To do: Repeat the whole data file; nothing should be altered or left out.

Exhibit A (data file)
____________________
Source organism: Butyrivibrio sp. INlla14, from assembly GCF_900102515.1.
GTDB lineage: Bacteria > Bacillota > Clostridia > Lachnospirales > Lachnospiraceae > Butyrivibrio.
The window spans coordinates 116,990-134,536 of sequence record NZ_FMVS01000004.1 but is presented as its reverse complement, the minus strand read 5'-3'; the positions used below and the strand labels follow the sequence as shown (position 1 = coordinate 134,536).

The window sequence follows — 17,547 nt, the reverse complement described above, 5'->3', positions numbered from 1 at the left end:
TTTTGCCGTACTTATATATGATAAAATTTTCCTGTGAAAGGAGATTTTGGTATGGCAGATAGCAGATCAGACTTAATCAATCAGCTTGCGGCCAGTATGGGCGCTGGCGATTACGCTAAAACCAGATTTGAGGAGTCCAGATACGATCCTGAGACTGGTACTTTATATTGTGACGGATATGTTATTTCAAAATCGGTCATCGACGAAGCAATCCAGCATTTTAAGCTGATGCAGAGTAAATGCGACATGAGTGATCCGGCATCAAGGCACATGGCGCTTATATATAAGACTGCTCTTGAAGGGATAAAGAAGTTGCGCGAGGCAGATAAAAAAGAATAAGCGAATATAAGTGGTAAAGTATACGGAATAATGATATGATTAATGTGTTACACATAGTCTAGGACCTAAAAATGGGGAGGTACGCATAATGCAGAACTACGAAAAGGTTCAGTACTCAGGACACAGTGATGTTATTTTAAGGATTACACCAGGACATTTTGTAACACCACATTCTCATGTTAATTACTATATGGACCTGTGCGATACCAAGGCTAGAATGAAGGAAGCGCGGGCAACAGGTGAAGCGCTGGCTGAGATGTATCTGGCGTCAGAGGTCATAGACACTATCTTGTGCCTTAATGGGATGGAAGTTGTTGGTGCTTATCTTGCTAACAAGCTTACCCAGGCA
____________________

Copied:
Source organism: Butyrivibrio sp. INlla14, from assembly GCF_900102515.1.
GTDB lineage: Bacteria > Bacillota > Clostridia > Lachnospirales > Lachnospiraceae > Butyrivibrio.
The window spans coordinates 116,990-134,536 of sequence record NZ_FMVS01000004.1 but is presented as its reverse complement, the minus strand read 5'-3'; the positions used below and the strand labels follow the sequence as shown (position 1 = coordinate 134,536).

The window sequence follows — 17,547 nt, the reverse complement described above, 5'->3', positions numbered from 1 at the left end:
TTTTGCCGTACTTATATATGATAAAATTTTCCTGTGAAAGGAGATTTTGGTATGGCAGATAGCAGATCAGACTTAATCAATCAGCTTGCGGCCAGTATGGGCGCTGGCGATTACGCTAAAACCAGATTTGAGGAGTCCAGATACGATCCTGAGACTGGTACTTTATATTGTGACGGATATGTTATTTCAAAATCGGTCATCGACGAAGCAATCCAGCATTTTAAGCTGATGCAGAGTAAATGCGACATGAGTGATCCGGCATCAAGGCACATGGCGCTTATATATAAGACTGCTCTTGAAGGGATAAAGAAGTTGCGCGAGGCAGATAAAAAAGAATAAGCGAATATAAGTGGTAAAGTATACGGAATAATGATATGATTAATGTGTTACACATAGTCTAGGACCTAAAAATGGGGAGGTACGCATAATGCAGAACTACGAAAAGGTTCAGTACTCAGGACACAGTGATGTTATTTTAAGGATTACACCAGGACATTTTGTAACACCACATTCTCATGTTAATTACTATATGGACCTGTGCGATACCAAGGCTAGAATGAAGGAAGCGCGGGCAACAGGTGAAGCGCTGGCTGAGATGTATCTGGCGTCAGAGGTCATAGACACTATCTTGTGCCTTAATGGGATGGAAGTTGTTGGTGCTTATCTTGCTAACAAGCTTACCCAGGCA